Grace (Huili) Xing joins ECE faculty as Full Professor
Silicon-based semiconductors have been of primary importance to the electronics revolution of the past 50 years. Professor Grace Xing is working on what comes next. She is one of the leading experts on gallium nitride components and their many uses in a wide array of applications and she will soon be joining the faculty of Cornell Engineering. Xing will have a dual appointment in both the School of Electrical and Computer Engineering and the Department of Materials Science and Engineering.
Xing received her bachelor’s degree in physics from Peking University, which is a major Chinese research university located in Beijing. She earned a master’s degree in materials science and engineering from Lehigh University in Pennsylvania. After her master’s, she went on for a PhD in electrical engineering from the University of California at Santa Barbara. It was at Santa Barbara, while working with Umesh Mishra, Steve DenBaars, Jim Speck, Evelyn Hu, and Mark Rodwell, that Xing began developing her expertise in gallium nitride materials and devices as well as high-speed high-performance electronics in general.
In 2004, Xing joined the faculty at the University of Notre Dame, where her lab developed a reputation for leading-edge research into electronic nanomaterials—specifically the gallium nitride family and two-dimensional crystals. In the last ten years, gallium nitride-based semiconductors have led directly to the lasers that read Blu-ray discs, energy-saving LED lights, and to the compact and more efficient base stations for wireless communications. One focus of Xing’s research has been to develop gallium nitride components to make power delivery hardware more efficient and robust. Another thrust of her research has been how best to use two-dimensional crystals to help realize better electronic switches for computation, and unlock the terahertz range of the electromagnetic spectrum.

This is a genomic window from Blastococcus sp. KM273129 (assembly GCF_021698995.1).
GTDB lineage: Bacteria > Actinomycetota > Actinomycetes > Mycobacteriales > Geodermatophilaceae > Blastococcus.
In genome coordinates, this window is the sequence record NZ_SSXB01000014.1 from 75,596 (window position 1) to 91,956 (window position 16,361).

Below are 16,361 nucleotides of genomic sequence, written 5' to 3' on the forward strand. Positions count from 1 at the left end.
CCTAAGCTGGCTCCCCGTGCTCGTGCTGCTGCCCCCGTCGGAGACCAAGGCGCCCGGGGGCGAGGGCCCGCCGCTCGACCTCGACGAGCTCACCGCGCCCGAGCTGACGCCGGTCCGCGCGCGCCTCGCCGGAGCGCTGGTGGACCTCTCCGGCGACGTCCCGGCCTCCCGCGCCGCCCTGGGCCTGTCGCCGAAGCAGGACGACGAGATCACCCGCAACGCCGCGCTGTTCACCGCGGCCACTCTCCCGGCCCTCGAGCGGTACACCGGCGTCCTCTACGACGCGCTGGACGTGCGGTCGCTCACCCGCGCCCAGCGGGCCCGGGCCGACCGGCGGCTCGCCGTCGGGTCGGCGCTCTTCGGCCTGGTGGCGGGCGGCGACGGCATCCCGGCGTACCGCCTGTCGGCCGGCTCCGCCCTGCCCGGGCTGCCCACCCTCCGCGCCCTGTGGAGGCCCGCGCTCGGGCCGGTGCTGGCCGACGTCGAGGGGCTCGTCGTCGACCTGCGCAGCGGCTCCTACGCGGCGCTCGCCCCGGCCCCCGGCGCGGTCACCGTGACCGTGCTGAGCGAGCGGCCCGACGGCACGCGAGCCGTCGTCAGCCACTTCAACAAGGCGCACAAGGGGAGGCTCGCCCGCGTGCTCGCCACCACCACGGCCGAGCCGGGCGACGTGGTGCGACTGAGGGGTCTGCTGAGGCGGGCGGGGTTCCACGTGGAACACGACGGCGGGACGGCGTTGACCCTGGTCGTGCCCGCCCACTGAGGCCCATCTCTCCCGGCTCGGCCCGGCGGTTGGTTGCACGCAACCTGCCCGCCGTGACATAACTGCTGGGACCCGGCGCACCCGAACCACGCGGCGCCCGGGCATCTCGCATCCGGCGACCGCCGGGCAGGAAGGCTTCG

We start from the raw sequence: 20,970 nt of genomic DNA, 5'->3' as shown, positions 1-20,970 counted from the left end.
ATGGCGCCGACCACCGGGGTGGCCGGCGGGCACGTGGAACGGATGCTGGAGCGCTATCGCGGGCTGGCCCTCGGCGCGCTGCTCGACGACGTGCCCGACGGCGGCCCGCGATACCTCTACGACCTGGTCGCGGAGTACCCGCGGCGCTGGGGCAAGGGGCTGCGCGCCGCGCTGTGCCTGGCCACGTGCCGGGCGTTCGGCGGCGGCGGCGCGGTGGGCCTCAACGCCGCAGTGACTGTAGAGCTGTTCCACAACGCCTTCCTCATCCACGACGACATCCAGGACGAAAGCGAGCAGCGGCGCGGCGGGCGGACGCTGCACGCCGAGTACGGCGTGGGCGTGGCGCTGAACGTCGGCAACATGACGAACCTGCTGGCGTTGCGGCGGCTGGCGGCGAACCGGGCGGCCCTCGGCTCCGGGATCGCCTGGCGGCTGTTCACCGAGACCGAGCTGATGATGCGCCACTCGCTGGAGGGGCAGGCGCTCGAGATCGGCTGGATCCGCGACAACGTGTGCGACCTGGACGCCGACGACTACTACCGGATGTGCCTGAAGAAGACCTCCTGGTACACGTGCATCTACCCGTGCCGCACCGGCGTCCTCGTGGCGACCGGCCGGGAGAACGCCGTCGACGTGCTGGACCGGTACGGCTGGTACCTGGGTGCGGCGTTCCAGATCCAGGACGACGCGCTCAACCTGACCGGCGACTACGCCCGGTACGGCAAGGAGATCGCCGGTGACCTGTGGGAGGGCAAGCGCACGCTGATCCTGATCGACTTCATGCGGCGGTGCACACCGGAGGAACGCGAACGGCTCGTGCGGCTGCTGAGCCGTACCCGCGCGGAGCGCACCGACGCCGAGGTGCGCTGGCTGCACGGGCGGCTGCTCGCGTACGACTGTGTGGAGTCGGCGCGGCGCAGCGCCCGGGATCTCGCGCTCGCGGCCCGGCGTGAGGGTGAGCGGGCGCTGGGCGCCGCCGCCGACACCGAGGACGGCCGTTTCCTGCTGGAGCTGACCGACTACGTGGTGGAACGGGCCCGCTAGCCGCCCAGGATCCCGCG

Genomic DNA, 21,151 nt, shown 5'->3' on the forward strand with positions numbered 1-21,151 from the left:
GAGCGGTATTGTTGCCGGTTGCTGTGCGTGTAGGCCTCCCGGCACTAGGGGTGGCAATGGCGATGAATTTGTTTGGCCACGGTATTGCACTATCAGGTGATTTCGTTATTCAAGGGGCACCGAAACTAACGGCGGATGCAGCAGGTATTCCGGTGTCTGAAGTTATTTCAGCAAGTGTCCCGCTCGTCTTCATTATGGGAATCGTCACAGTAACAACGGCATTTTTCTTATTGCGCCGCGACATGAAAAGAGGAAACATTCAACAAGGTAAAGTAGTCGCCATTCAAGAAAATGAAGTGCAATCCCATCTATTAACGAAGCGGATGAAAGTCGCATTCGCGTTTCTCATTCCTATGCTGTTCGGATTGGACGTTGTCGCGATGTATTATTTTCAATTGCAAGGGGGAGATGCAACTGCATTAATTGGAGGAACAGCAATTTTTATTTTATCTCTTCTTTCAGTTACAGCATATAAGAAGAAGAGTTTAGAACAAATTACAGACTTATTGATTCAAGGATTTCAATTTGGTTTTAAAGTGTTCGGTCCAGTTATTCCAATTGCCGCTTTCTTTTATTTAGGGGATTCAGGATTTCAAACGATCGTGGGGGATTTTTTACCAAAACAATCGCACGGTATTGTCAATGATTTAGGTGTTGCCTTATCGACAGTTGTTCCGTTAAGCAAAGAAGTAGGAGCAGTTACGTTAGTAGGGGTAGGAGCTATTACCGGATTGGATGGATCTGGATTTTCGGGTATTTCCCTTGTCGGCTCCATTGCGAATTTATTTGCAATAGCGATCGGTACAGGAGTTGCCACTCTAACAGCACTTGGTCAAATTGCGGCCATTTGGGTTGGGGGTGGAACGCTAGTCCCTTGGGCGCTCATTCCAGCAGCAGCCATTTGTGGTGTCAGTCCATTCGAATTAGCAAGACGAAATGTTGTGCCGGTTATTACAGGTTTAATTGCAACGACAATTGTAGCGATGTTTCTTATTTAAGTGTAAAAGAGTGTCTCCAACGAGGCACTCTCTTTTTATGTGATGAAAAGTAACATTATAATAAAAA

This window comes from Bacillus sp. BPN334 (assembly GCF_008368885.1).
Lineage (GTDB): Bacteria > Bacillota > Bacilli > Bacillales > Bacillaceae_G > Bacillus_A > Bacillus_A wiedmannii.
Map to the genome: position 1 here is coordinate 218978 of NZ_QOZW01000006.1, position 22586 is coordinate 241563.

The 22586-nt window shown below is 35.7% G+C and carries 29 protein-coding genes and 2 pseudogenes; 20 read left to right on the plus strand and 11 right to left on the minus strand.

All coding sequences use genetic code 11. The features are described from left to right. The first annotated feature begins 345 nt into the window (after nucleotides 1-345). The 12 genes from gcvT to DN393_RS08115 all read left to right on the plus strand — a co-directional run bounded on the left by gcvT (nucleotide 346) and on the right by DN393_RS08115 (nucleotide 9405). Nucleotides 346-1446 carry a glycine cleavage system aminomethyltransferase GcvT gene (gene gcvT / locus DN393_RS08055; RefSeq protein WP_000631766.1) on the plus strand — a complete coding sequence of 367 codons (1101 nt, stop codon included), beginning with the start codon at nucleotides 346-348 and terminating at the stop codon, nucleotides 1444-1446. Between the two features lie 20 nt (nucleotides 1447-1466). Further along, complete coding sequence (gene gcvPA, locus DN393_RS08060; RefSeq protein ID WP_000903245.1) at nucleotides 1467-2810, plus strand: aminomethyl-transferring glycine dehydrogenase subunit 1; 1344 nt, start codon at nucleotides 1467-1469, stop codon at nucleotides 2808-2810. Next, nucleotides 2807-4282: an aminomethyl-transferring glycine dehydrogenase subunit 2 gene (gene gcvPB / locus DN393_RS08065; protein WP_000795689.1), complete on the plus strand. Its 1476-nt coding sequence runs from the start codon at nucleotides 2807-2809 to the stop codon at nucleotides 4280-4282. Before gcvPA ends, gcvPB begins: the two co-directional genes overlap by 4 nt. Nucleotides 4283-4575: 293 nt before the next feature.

Xing has been recognized by several groups for the quality and importance of her research. In 2008 she received a Young Investigator Award from AFOSR; in 2009 she was honored with a CAREER Award from the NSF; and in 2014 she was given a Young Scientist Award from the ISCS—making her one of only two women to ever receive this award.
Growing up in Wugang in Henan Province, China, Xing did not know what, specifically, she wanted to study. But by the time she got to Peking University her ambitions started to take shape. “While I was studying toward my B.S. in physics at Peking University I decided I wanted to be an engineer,” says Xing. “I was always wondering how stuff works, how one can, in real life, realize the boundary conditions used to solve a set of equations.”
Wugang is located near a large lake, surrounded by hills and mountains, so coming to Ithaca may feel a bit like coming home for Xing. “I am looking forward to hiking and sledding in the snow,” says Xing.
Xing says she decided to come to Cornell for several reasons: “the quality of the research, the quality of the teaching, the quality of my colleagues, and the quality of the students. I am very excited to continue my research into electronic materials and their applications.”